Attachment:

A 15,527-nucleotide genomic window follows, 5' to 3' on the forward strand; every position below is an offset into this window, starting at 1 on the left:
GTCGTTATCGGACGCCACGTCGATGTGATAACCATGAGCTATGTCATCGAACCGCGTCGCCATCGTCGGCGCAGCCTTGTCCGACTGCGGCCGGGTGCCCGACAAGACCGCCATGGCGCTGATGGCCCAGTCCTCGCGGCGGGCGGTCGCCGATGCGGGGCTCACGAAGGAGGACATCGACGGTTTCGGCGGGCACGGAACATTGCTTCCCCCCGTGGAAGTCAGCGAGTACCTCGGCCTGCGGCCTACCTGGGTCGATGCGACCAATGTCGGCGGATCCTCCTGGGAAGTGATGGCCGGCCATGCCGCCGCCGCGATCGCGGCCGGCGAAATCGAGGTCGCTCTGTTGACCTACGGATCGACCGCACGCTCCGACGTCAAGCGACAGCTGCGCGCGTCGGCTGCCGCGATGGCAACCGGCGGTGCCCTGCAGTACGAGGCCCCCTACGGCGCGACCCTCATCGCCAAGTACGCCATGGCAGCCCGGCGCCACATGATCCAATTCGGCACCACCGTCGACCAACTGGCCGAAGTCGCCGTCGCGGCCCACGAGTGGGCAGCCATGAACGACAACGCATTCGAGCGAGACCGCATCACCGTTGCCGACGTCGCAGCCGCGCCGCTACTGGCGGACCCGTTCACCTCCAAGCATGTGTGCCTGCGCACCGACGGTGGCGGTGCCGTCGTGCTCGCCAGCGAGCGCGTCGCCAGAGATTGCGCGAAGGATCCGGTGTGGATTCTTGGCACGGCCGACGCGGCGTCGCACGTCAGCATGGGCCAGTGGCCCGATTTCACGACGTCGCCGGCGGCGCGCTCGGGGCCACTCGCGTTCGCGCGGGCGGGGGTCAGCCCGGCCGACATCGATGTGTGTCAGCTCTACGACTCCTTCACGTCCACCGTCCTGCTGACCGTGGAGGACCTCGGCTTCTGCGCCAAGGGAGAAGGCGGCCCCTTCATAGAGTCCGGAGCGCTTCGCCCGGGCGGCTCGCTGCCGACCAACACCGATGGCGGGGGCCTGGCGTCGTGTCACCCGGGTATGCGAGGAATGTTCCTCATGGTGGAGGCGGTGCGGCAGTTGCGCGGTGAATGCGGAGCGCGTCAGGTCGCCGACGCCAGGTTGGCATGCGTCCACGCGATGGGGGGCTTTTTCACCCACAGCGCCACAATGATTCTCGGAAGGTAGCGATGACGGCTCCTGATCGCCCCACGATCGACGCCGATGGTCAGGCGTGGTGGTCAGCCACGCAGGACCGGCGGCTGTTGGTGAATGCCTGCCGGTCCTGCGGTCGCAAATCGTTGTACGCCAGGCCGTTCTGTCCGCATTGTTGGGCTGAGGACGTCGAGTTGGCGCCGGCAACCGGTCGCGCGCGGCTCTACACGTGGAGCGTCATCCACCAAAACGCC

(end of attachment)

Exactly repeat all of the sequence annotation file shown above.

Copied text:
A 15,527-nucleotide genomic window follows, 5' to 3' on the forward strand; every position below is an offset into this window, starting at 1 on the left:
GTCGTTATCGGACGCCACGTCGATGTGATAACCATGAGCTATGTCATCGAACCGCGTCGCCATCGTCGGCGCAGCCTTGTCCGACTGCGGCCGGGTGCCCGACAAGACCGCCATGGCGCTGATGGCCCAGTCCTCGCGGCGGGCGGTCGCCGATGCGGGGCTCACGAAGGAGGACATCGACGGTTTCGGCGGGCACGGAACATTGCTTCCCCCCGTGGAAGTCAGCGAGTACCTCGGCCTGCGGCCTACCTGGGTCGATGCGACCAATGTCGGCGGATCCTCCTGGGAAGTGATGGCCGGCCATGCCGCCGCCGCGATCGCGGCCGGCGAAATCGAGGTCGCTCTGTTGACCTACGGATCGACCGCACGCTCCGACGTCAAGCGACAGCTGCGCGCGTCGGCTGCCGCGATGGCAACCGGCGGTGCCCTGCAGTACGAGGCCCCCTACGGCGCGACCCTCATCGCCAAGTACGCCATGGCAGCCCGGCGCCACATGATCCAATTCGGCACCACCGTCGACCAACTGGCCGAAGTCGCCGTCGCGGCCCACGAGTGGGCAGCCATGAACGACAACGCATTCGAGCGAGACCGCATCACCGTTGCCGACGTCGCAGCCGCGCCGCTACTGGCGGACCCGTTCACCTCCAAGCATGTGTGCCTGCGCACCGACGGTGGCGGTGCCGTCGTGCTCGCCAGCGAGCGCGTCGCCAGAGATTGCGCGAAGGATCCGGTGTGGATTCTTGGCACGGCCGACGCGGCGTCGCACGTCAGCATGGGCCAGTGGCCCGATTTCACGACGTCGCCGGCGGCGCGCTCGGGGCCACTCGCGTTCGCGCGGGCGGGGGTCAGCCCGGCCGACATCGATGTGTGTCAGCTCTACGACTCCTTCACGTCCACCGTCCTGCTGACCGTGGAGGACCTCGGCTTCTGCGCCAAGGGAGAAGGCGGCCCCTTCATAGAGTCCGGAGCGCTTCGCCCGGGCGGCTCGCTGCCGACCAACACCGATGGCGGGGGCCTGGCGTCGTGTCACCCGGGTATGCGAGGAATGTTCCTCATGGTGGAGGCGGTGCGGCAGTTGCGCGGTGAATGCGGAGCGCGTCAGGTCGCCGACGCCAGGTTGGCATGCGTCCACGCGATGGGGGGCTTTTTCACCCACAGCGCCACAATGATTCTCGGAAGGTAGCGATGACGGCTCCTGATCGCCCCACGATCGACGCCGATGGTCAGGCGTGGTGGTCAGCCACGCAGGACCGGCGGCTGTTGGTGAATGCCTGCCGGTCCTGCGGTCGCAAATCGTTGTACGCCAGGCCGTTCTGTCCGCATTGTTGGGCTGAGGACGTCGAGTTGGCGCCGGCAACCGGTCGCGCGCGGCTCTACACGTGGAGCGTCATCCACCAAAACGCC